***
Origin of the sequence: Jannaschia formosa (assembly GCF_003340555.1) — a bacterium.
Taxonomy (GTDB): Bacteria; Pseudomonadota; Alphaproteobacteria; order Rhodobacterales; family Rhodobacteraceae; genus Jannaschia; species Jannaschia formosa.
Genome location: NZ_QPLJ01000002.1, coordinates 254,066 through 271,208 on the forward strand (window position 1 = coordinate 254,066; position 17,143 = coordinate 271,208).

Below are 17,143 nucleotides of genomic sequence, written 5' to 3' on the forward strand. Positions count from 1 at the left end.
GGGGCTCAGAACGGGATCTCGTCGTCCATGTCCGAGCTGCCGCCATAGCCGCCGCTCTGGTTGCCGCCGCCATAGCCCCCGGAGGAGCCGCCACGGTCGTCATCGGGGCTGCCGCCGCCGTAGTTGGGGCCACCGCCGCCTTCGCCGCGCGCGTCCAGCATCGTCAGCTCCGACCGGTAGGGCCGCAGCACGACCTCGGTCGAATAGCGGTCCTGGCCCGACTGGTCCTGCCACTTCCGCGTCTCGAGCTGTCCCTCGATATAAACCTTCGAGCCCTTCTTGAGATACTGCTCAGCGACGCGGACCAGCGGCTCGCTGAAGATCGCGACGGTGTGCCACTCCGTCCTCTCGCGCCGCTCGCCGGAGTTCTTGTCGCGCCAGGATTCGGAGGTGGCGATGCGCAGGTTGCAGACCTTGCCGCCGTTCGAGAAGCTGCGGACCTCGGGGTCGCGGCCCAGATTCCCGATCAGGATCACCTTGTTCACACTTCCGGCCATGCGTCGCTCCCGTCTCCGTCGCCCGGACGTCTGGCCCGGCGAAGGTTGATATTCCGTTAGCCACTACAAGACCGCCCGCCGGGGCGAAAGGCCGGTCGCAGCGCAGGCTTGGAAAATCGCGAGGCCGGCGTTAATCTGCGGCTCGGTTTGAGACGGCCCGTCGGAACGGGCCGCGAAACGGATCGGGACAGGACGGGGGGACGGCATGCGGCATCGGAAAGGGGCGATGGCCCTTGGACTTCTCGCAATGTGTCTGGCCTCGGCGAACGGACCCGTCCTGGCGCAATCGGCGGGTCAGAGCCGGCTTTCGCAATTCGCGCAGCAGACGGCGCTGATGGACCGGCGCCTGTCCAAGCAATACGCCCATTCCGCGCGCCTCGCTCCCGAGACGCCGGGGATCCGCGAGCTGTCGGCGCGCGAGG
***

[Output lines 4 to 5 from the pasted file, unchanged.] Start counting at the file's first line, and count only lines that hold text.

Below are 17,143 nucleotides of genomic sequence, written 5' to 3' on the forward strand. Positions count from 1 at the left end.
GGGGCTCAGAACGGGATCTCGTCGTCCATGTCCGAGCTGCCGCCATAGCCGCCGCTCTGGTTGCCGCCGCCATAGCCCCCGGAGGAGCCGCCACGGTCGTCATCGGGGCTGCCGCCGCCGTAGTTGGGGCCACCGCCGCCTTCGCCGCGCGCGTCCAGCATCGTCAGCTCCGACCGGTAGGGCCGCAGCACGACCTCGGTCGAATAGCGGTCCTGGCCCGACTGGTCCTGCCACTTCCGCGTCTCGAGCTGTCCCTCGATATAAACCTTCGAGCCCTTCTTGAGATACTGCTCAGCGACGCGGACCAGCGGCTCGCTGAAGATCGCGACGGTGTGCCACTCCGTCCTCTCGCGCCGCTCGCCGGAGTTCTTGTCGCGCCAGGATTCGGAGGTGGCGATGCGCAGGTTGCAGACCTTGCCGCCGTTCGAGAAGCTGCGGACCTCGGGGTCGCGGCCCAGATTCCCGATCAGGATCACCTTGTTCACACTTCCGGCCATGCGTCGCTCCCGTCTCCGTCGCCCGGACGTCTGGCCCGGCGAAGGTTGATATTCCGTTAGCCACTACAAGACCGCCCGCCGGGGCGAAAGGCCGGTCGCAGCGCAGGCTTGGAAAATCGCGAGGCCGGCGTTAATCTGCGGCTCGGTTTGAGACGGCCCGTCGGAACGGGCCGCGAAACGGATCGGGACAGGACGGGGGGACGGCATGCGGCATCGGAAAGGGGCGATGGCCCTTGGACTTCTCGCAATGTGTCTGGCCTCGGCGAACGGACCCGTCCTGGCGCAATCGGCGGGTCAGAGCCGGCTTTCGCAATTCGCGCAGCAGACGGCGCTGATGGACCGGCGCCTGTCCAAGCAATACGCCCATTCCGCGCGCCTCGCTCCCGAGACGCCGGGGATCCGCGAGCTGTCGGCGCGCGAGG